NBC News anchor Megyn Kelly on Tuesday defended her upcoming interview with the conspiracy theorist and Infowars host Alex Jones, saying in a statement that she sat down with him "to shine a light" about the "considerable falsehoods" he peddles.
Families of the victims of the Sandy Hook Elementary School shooting in Newtown, Connecticut, have vocally objected to giving a platform to Jones, who has previously asserted that the massacre that claimed 26 lives was concocted by the government. They also criticized the planned airing of the interview with Jones on "Sunday Night with Megyn Kelly" as being in poor taste because it coincides with Father's Day.
"I find Alex Jones's suggestion that Sandy Hook was 'a hoax' as personally revolting as every other rational person does," Kelly said in a statement. "It left me, and many other Americans, asking the very question that prompted this interview: how does Jones, who traffics in these outrageous conspiracy theories, have the respect of the president of the United States and a growing audience of millions?"
She said that Jones has been elevated by praise from President Donald Trump, who has appeared on his show and granted his outlet White House press credentials.
"Our goal in sitting down with him was to shine a light — as journalists are supposed to do — on this influential figure, and yes — to discuss the considerable falsehoods he has promoted with near impunity," Kelly said.
She also said that she respects the decision by the nonprofit Sandy Hook Promise to drop her as the host of its Promise Champions Gala on Wednesday night in Washington, D.C.
"Sandy Hook Promise cannot support the decision by Megyn or NBC to give any form of voice or platform to Alex Jones and have asked Megyn Kelly to step down as our Promise Champion Gala host," Nicole Hockley, co-founder and managing director of the organization, said in a statement. Hockley's 6-year-old son, Dylan, was killed at Sandy Hook.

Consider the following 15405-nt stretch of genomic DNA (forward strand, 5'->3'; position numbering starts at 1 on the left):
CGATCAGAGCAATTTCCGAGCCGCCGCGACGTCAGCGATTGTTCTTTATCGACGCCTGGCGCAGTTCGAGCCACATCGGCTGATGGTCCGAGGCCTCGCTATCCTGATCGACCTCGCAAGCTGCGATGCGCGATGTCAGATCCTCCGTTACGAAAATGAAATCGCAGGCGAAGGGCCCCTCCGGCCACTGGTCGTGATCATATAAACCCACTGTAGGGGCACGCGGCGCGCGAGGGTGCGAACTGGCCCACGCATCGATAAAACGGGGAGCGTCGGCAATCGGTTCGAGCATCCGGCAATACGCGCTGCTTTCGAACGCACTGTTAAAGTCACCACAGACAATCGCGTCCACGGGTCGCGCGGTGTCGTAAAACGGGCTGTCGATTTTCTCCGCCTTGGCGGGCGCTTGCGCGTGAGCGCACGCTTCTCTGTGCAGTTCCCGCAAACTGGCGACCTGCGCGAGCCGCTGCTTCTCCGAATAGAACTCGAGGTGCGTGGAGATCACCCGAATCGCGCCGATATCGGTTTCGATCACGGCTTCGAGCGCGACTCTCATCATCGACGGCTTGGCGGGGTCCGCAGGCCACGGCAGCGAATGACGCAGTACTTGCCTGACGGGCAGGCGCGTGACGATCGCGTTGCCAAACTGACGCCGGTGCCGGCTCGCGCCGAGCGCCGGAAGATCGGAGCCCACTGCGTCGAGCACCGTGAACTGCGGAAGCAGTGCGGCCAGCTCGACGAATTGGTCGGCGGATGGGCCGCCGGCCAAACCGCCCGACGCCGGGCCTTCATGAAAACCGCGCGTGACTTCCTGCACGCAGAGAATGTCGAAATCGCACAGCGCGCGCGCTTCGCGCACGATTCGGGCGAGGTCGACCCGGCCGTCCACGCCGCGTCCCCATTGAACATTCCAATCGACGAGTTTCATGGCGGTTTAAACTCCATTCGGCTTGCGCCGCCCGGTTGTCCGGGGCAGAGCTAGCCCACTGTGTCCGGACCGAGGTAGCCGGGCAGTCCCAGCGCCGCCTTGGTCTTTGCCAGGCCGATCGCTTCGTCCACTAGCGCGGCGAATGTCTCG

Kelly said Tuesday that she is "of course disappointed that I won't be there to support them." Here is her full statement:
Nelba Marquez-Greene, whose 6-year-old daughter, Ana Grace, was killed at Sandy Hook, told The Associated Press that giving Jones a wider platform would only encourage his followers to harass her further.
"You can't just put him in a box and say he's just a character," Marquez-Greene said. "He's really hurting people."
In a preview of Kelly's interview with Jones, she asks the far-right radio host if he considers himself a paranoid person.
"Absolutely not," he responded. "A paranoid person would be hiding out in their house, not venturing out in public. I go out there in the street and battle Black Lives Matter, the communists at point-blank range."
He also called the 9/11 attacks an "inside job" and said the Sandy Hook shooting was "complex."
When Kelly asked him about his falsehood that the Sandy Hook parents faked their children’s deaths, as he claimed in the wake of the rampage, he changed the subject.
"That’s not a dodge," Jones said. "The media never covers all the evil wars it's promoted."
"That doesn't excuse what you did and said about Newtown," Kelly said. "You know it."
"I looked at all the angles of Newtown and I made my statements long before the media even picked up on it," he said, adding that the issue that people should be concerned about are “animal-human hybrids.”
The early outcry over the interview prompted JPMorgan Chase to drop its ads surrounding the show's airing and has created a storm on social media.
JPMorgan Chase's chief marketing officer, Kristin Lemkau, tweeted that "as an advertiser, I'm repulsed that Megyn Kelly would give a second of airtime" to Jones.
But Liz Cole, the executive producer of "Sunday Night with Megyn Kelly," asked that critics look at how the entire interview is presented on TV.
Jones is "a controversial figure, but as journalists, it's our job to interview newsmakers and people of influence no matter how abhorrent their views may be," Cole said. "Until you see the full program, in proper context, I would withhold judgment."